Chapter 1. Tau Instrumentation

TAU provides three methods to track the performance of your application. Library interposition using tau_exec, compiler directives or source transformation using PDT. Here is a table that lists the features/requirement for each method:

Table 1.1. Different methods of instrumenting applications

Method Requires recompiling Requires PDT Shows MPI events Routine-level event Low level events (loops, phases, etc...) Throttling to reduce overhead Ability to exclude file from instrumentation Ability to exclude other regions of code
Interposition     Yes     Yes    
Compiler Yes   Yes Yes   Yes Yes  
Source Yes Yes Yes Yes Yes Yes Yes Yes
The requirements for each method increases as we move down the table: tau_exec only requires a system with shared library support. Compiler based instrumentation requires re-compiling that target application and Source instrumentation aditionally requires PDT. For this reason we often recommend that users start with Library interposition and move down the table if more features are needed.

1.1. Dynamic instrumentation through library pre-loading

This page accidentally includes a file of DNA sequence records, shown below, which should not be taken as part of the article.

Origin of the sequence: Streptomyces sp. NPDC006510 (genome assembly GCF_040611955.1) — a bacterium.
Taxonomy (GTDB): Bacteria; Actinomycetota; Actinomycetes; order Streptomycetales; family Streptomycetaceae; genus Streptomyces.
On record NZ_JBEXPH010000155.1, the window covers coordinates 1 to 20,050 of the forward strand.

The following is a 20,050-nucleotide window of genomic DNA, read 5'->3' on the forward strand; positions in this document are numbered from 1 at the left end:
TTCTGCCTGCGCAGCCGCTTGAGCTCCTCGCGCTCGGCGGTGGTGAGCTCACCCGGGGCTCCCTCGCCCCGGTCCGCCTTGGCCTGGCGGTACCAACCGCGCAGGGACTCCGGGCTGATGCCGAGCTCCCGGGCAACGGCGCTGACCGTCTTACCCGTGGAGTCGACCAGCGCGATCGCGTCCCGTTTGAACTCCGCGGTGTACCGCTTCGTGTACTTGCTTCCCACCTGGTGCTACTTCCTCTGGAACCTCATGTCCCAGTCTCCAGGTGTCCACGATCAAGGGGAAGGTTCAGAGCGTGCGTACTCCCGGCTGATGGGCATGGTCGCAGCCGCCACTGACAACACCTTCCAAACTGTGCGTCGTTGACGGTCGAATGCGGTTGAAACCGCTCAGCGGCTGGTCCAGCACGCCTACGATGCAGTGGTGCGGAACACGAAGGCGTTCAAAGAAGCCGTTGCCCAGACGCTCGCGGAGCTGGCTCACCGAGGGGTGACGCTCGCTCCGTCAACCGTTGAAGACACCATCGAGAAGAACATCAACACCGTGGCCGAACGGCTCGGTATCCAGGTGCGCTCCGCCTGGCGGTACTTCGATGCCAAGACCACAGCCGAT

Dynamic instrumentation is achieved through library pre-loading. The libraries chosen for pre-loading determine the scope of instrumentation. Some options include tracking MPI, io, memory, cuda, opencl library calls. MPI instrumentation is included by default the others are enabled by command-line options to tau_exec. More info at the tau_exec manual page. Dynamic instrumentation can be used on both uninstrumented binaries and binaries instrumented via one of the methods below, in this way different layers of instrumentation can be combined.

To use tau_exec place this command before the application executable when running the application. In this example IO instrumentation is requested.

%> tau_exec -io ./a.out
%> mpirun -np 4 tau_exec -io ./a.out